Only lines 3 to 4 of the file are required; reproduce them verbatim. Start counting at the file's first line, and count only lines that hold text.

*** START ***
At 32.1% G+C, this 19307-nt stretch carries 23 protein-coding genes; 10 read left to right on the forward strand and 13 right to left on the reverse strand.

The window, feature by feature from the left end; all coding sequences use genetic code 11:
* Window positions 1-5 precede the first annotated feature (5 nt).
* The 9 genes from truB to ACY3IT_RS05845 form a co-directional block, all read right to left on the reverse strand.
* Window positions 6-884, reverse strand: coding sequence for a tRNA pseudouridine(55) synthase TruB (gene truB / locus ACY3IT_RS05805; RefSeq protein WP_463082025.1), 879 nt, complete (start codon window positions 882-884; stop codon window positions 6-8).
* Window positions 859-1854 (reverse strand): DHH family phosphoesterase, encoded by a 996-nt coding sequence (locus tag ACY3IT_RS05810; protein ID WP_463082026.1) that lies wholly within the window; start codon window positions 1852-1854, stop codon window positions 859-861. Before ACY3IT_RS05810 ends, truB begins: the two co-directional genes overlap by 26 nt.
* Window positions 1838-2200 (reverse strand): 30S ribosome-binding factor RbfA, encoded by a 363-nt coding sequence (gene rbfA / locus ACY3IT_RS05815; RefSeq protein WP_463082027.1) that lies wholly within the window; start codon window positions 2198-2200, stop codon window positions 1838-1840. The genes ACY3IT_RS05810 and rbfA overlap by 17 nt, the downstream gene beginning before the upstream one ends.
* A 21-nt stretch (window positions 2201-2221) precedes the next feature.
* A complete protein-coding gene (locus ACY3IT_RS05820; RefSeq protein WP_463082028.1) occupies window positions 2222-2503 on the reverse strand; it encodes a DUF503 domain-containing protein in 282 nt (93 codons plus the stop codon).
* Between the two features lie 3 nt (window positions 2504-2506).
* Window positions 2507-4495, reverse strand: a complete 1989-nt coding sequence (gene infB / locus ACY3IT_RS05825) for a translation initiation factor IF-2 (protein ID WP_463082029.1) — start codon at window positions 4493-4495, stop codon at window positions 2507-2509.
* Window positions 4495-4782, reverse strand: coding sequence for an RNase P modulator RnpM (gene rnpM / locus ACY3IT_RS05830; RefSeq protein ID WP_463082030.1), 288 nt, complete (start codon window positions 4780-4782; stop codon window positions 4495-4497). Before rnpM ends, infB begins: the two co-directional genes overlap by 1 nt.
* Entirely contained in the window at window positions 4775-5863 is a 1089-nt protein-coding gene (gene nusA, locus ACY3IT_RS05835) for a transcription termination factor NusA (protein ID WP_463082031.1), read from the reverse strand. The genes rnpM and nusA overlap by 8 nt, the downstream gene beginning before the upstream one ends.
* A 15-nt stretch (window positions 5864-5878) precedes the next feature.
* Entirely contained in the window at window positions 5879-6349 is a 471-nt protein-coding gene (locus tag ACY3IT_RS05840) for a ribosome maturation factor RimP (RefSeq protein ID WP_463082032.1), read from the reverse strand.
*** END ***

* Window positions 1-5 precede the first annotated feature (5 nt).
* The 9 genes from truB to ACY3IT_RS05845 form a co-directional block, all read right to left on the reverse strand.